Unload Your Guns
Many years ago. a group of my friends and I went Rabbit hunting near the South Central California towns of Taft and Maricopa at the southern end of the San Joaquin Valley where there are some Texas-sized Jack Rabbits. There were six or seven of us that frequently hunted together, and another four guys we knew joined us a little later in the morning. We had never hunted with this new group before, and they seemed to be less experienced than our group. The area we were hunting in had rolling hills that slowly rose in elevation, and we walked two or three hours going up one small hill after another. About this time, we could no longer see our vehicles but knew about where they were.
One hunter from the second group decided to go back and bring their car up so they wouldn’t have so far to walk later and returned some time later with their car. The passenger side windshield was gone; the rest of the windshield was badly cracked; and the back seat and some of the front seat were destroyed. The passenger side dashboard and some of the metalwork was also damaged. He had been hunting with a shotgun. When he got to his car, he had opened the trunk and put his shotgun in, closed the trunk and got in. A few yards later he hit a bump and the shotgun fired. He had not unloaded it before placing the shotgun in the trunk. Luckily, he was alone.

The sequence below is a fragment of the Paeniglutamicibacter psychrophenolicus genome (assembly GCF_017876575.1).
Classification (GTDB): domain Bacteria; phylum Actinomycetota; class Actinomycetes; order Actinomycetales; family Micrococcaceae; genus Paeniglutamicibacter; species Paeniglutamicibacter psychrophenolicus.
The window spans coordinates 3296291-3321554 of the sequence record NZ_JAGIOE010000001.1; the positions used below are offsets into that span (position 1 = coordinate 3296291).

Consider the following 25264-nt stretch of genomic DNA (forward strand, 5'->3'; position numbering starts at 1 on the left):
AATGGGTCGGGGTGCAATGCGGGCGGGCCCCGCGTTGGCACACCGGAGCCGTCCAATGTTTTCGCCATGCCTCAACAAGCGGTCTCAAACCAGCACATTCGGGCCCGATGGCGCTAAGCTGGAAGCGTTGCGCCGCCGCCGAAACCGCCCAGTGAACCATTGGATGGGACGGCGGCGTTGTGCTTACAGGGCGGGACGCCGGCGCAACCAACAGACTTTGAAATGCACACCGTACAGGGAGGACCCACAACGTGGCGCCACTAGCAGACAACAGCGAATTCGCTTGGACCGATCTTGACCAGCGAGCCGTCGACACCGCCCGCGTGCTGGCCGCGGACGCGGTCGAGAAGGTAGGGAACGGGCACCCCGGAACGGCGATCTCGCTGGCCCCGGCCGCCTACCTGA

I try to remind all of my students to make sure their shotguns are unloaded before placing them into their vehicles, to check them as soon as they take them from storage, etc.—to not trust their memories but to always check the gun. Shooting accidents seem to always happen with so-called ‘unloaded guns’. It just takes a few seconds to make sure your gun is unloaded.
Barry Hartmann is an NSSA Master Level and NRA Certified shotgun instructor who can help you improve your skills at American Skeet and wingshooting. To contact Barry, email him at firstname.lastname@example.org or give him a call at (918)803-2393.